The Art of Eddie Burrup
1940s — 2000, a continuum
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The extensive body of work, visual and written, created between the years 1994 and 2000 that comprises The Art of Eddie Burrup is the final phase in the evolution of Elizabeth Durack’s oeuvre. In spirit and purpose it aligns with all that came before; it can be traced back some 60 years. It was nascent in the 1930s and probably first emerged in recorded visual form via The Whirlwind drawings and paintings of 1940–41. Towards the end of her life — through her daemon, Eddie Burrup — Elizabeth Durack distilled a lifetime of living and learning, of giving and taking, of exploring, reflecting upon and of recreating lost worlds of an ancient culture. Her art is homage to this culture. It also honours and fulfills an exceptional talent.
- The meeting at Bandicoot Bar
- mixed media on canvas
- 182 x 92 cm
- exhibited: Durack Gallery Broome, July 1997
- collection: estate of Elizabeth Durack
- Eddie's title
T'is one true story :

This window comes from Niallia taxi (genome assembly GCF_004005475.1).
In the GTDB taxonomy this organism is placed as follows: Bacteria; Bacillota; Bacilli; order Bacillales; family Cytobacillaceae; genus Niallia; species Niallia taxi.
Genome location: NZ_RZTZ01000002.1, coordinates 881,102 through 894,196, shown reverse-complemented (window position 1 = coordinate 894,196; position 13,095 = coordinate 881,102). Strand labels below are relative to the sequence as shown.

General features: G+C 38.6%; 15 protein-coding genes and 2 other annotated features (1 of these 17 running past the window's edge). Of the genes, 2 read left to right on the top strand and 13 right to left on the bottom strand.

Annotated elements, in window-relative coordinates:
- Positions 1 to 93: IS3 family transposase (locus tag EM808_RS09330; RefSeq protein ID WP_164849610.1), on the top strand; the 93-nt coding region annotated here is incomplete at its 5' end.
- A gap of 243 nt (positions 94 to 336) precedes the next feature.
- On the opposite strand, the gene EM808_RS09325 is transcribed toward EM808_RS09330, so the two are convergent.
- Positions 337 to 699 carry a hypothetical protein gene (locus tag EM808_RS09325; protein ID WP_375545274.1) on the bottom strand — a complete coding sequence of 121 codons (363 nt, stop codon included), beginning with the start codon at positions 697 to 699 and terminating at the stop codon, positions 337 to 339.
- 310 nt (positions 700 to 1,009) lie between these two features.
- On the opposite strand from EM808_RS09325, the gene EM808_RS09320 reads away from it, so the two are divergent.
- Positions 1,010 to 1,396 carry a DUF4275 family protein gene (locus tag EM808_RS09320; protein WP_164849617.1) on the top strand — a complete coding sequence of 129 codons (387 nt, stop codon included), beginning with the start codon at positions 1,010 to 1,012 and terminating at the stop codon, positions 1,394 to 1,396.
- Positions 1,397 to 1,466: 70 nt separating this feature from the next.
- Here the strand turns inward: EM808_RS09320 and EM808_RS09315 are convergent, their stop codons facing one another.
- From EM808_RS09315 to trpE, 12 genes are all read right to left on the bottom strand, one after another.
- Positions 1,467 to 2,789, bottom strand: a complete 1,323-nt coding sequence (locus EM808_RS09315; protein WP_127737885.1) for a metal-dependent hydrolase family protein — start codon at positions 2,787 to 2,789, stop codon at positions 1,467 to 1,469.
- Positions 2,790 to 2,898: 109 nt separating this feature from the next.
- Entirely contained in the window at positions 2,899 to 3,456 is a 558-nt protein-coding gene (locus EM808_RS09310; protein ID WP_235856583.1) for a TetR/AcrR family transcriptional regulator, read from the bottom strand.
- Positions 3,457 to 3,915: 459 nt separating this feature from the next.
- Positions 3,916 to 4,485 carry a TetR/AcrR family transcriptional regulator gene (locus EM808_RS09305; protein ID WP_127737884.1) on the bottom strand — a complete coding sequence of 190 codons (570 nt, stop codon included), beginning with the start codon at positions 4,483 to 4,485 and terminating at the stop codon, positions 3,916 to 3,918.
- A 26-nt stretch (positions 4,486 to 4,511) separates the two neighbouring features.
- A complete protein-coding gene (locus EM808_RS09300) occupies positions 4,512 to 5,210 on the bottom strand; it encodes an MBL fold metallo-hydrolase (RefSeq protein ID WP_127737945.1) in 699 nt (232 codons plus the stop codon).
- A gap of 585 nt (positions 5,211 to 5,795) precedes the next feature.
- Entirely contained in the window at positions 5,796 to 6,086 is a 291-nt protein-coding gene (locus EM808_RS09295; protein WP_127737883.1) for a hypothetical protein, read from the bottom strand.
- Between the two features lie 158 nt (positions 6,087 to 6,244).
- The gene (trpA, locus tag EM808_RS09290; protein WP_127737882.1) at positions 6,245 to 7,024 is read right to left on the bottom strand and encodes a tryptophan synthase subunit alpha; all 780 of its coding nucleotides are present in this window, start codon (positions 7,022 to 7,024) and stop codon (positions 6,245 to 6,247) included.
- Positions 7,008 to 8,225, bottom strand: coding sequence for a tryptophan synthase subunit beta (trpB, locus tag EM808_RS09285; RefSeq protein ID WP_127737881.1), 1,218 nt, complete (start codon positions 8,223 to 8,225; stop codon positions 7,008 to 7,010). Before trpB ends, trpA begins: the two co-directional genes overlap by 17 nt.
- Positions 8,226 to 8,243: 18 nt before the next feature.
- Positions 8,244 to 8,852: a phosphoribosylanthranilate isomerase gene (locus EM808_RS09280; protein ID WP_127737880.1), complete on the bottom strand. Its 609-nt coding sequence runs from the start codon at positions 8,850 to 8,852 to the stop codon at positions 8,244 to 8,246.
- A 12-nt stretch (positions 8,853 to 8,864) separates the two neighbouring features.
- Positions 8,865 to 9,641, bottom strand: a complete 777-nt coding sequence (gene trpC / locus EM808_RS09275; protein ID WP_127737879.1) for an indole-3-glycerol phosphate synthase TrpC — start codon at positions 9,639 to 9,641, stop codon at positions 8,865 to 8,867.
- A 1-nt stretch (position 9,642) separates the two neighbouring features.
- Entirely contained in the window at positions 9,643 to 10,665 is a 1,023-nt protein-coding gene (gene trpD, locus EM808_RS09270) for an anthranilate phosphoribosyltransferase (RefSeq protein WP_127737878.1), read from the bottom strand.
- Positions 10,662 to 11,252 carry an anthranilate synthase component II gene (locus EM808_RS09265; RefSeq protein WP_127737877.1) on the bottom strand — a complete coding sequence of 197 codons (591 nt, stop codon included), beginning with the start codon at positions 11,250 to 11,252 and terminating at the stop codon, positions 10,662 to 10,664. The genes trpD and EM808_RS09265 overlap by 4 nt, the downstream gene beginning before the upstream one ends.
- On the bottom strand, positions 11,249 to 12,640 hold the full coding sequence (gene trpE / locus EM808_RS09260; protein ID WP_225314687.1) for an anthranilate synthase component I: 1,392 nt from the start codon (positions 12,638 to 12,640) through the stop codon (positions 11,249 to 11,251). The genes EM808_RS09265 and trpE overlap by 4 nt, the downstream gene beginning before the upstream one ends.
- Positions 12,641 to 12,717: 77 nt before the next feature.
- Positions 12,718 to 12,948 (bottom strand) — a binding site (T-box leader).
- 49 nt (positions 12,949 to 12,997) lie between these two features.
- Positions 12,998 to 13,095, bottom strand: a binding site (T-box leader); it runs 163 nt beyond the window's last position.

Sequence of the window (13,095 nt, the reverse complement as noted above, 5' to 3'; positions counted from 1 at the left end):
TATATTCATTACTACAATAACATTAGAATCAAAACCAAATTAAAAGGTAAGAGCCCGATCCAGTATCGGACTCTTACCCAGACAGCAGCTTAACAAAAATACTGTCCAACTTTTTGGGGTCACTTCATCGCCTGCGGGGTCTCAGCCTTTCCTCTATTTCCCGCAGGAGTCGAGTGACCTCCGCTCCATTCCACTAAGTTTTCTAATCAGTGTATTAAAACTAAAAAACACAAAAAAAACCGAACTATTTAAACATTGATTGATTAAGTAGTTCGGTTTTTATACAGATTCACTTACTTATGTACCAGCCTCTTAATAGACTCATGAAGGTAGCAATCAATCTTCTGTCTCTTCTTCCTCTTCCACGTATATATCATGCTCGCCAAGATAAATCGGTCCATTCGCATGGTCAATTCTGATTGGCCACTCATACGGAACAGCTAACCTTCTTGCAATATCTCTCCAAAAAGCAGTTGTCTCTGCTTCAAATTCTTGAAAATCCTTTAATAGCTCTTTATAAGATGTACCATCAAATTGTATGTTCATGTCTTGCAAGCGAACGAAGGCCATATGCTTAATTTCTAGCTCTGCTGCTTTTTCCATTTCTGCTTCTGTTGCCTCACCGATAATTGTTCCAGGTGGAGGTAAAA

Time when gudea measurin' up first time
where 'im reckon 'e gonna put'm
Diversion Dam b'la Bandicoot Bar
b'la Ord river, Kununurra
Well ... all t'em ol'd fella dreamin' mob
'e can't agree for that —
'im reckon more better
hold a Meetin'
talk it over gissa-gissa.
Alright, you see'm all comin' in now —
Ol' pelican round'm up
'n two fella barramundi, 'im go lead —
T'at the biggest mob of fish you ever see
All comin' in for Meeting —
black bream, cat fish, crayfish, rifle fish,
manta ray, long-neck turtle,
fresh-water crocodile, saw fish, eel —
you name it
'im there, alright —
biggest mob you ever see —
All comin' in now for big one Meeting —
table, everything —
tape record sound'm back ...
The upshot of the 1962 Meeting, attended by traditional Mirriuwong—Gajerrong Elders, was unanimous decision by a show of hands that the projected activity at Bandicoot Bar be blocked.
However, nothing came of this. The Diversion Dam, with its 19 radial gates, went ahead. Then, ten years later when the Top Dam at Argyle was finally completed, the age-old pattern of the river's life was shattered forever.
At the end of the Dry season when the big reaches and pools of the Ord River had receded, Bandicoot Bar was a favoured gathering place. Bark was stripped from the Leichardt pine and thrown on to the water. This had the effect of anaesthetising the fish that came gently floating to the surface to be easily caught by hand. The catch was shared with the gudea at adjacent Ivanhoe Station ...